So let’s treat them a bit more than their age, a bit older, not much older, of course. On this point I coincide with that psychologist – and I bet many of you too – we can’t treat them as grown-ups, for sure! Ultimately I think the same as Leonard Sax I guess. / Photo from: StanfordNews. The picture might show a dad talking with one of his children.

Friday, June 16, 2017

3213. Getting Enthused Students Too

The teacher should manage the classroom and the students’ behavior, but ultimately these people should have prevalent freedom to behave as they think better. We’ll teach and show them what is better.
If we achieve to love them they will respect us teachers, more likely than not. Otherwise with a “terror regime” they could obey us but they will not develop as persons.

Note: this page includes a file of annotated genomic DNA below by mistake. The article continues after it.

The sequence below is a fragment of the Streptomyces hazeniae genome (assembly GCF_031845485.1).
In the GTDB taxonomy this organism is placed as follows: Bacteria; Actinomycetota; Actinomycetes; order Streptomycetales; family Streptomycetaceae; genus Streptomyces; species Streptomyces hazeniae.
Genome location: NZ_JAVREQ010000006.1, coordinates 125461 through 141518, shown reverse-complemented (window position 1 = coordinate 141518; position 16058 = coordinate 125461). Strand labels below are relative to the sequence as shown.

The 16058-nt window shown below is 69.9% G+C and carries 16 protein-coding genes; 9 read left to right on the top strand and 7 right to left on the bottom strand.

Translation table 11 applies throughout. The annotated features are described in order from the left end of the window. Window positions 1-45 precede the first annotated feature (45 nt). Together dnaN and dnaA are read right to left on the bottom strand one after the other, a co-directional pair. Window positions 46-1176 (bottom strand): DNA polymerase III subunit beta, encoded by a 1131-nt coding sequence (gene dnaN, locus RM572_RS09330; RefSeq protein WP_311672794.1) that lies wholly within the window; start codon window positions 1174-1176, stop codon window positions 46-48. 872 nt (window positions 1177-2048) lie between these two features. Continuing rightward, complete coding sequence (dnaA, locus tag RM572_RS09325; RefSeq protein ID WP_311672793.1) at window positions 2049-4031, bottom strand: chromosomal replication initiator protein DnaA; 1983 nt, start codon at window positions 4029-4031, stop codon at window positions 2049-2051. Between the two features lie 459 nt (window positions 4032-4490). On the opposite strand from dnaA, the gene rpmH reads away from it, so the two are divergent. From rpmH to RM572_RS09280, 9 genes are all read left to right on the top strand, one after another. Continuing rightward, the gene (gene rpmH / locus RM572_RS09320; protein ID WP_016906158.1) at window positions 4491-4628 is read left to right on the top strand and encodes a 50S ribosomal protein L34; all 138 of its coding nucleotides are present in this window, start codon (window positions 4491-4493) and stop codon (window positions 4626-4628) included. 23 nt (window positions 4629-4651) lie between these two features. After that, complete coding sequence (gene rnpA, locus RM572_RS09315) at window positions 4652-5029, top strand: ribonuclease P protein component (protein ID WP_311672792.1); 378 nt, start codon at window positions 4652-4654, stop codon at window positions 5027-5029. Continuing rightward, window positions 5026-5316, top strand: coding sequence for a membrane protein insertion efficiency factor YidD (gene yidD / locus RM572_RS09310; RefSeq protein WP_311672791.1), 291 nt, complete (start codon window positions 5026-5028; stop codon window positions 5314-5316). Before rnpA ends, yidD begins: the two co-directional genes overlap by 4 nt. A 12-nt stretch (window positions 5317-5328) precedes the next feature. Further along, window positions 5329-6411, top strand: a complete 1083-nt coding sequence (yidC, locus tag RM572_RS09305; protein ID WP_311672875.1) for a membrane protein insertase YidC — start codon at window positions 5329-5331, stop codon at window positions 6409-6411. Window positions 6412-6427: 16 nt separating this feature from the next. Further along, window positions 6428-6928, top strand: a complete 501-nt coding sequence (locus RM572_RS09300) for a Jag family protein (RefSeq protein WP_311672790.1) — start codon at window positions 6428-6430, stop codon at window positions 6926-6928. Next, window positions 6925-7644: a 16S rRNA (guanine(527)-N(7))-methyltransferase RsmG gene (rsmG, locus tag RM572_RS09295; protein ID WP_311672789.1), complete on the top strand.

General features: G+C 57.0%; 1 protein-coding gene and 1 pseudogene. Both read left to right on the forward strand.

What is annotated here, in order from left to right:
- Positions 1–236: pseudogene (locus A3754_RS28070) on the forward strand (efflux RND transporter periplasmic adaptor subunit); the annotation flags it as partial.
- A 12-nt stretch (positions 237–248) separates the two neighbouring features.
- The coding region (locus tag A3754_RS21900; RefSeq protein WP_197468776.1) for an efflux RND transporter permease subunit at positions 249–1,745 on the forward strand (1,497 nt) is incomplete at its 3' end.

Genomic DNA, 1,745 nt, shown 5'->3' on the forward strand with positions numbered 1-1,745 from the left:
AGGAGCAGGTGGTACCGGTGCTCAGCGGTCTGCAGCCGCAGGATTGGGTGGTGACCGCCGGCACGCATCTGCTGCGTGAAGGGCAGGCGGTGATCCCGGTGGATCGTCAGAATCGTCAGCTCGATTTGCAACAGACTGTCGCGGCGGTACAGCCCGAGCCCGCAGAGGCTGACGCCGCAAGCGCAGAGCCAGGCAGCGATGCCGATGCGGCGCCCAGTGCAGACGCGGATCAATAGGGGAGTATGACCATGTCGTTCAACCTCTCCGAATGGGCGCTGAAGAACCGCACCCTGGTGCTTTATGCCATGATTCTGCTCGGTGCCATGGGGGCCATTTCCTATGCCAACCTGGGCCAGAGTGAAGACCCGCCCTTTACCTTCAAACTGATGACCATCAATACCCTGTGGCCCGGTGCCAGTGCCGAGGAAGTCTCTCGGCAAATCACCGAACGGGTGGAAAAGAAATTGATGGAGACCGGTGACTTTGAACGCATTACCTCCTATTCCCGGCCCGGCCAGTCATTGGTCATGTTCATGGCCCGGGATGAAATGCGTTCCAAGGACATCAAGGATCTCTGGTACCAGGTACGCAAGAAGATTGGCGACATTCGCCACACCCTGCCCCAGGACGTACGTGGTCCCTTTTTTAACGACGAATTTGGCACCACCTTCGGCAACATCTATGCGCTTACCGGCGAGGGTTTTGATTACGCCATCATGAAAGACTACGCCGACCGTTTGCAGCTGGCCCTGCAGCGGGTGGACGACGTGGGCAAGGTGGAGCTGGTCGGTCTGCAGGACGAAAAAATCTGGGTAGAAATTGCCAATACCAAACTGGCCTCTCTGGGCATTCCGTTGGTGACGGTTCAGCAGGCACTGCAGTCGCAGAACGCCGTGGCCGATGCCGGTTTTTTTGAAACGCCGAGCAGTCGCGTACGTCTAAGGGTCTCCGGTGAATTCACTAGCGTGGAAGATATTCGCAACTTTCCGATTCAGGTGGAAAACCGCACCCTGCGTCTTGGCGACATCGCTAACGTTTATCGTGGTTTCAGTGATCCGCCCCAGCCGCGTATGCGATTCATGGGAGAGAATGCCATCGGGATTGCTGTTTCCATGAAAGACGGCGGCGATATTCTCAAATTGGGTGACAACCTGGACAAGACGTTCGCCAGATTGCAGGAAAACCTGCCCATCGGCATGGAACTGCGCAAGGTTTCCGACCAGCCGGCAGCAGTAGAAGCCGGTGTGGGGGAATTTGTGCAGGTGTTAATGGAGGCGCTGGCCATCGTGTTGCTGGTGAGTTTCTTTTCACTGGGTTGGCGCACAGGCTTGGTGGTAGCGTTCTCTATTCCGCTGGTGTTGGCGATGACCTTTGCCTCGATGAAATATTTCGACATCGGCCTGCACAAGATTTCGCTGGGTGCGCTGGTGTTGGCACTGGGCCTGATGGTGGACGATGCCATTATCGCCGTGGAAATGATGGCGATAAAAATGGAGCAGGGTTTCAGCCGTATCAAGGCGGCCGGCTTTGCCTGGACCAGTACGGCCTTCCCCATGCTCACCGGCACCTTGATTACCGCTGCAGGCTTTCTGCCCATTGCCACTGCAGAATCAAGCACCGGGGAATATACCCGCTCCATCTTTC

Thus sensible authority must be exerted with respect and love toward the students; otherwise they will obey but not as free persons. We teachers have to teach our students why behaving nice is good for them. We have got several reasons: respect toward the teacher, who is an adult person; respect toward one another, who have to work at their now-professional work, which is learning and studying; respect toward their parents and families, who ultimately are paying their taxes to have nice schools all over the nation; and last but not least, respect toward God – with transcendent views it is easier and simpler to have ethics and moral.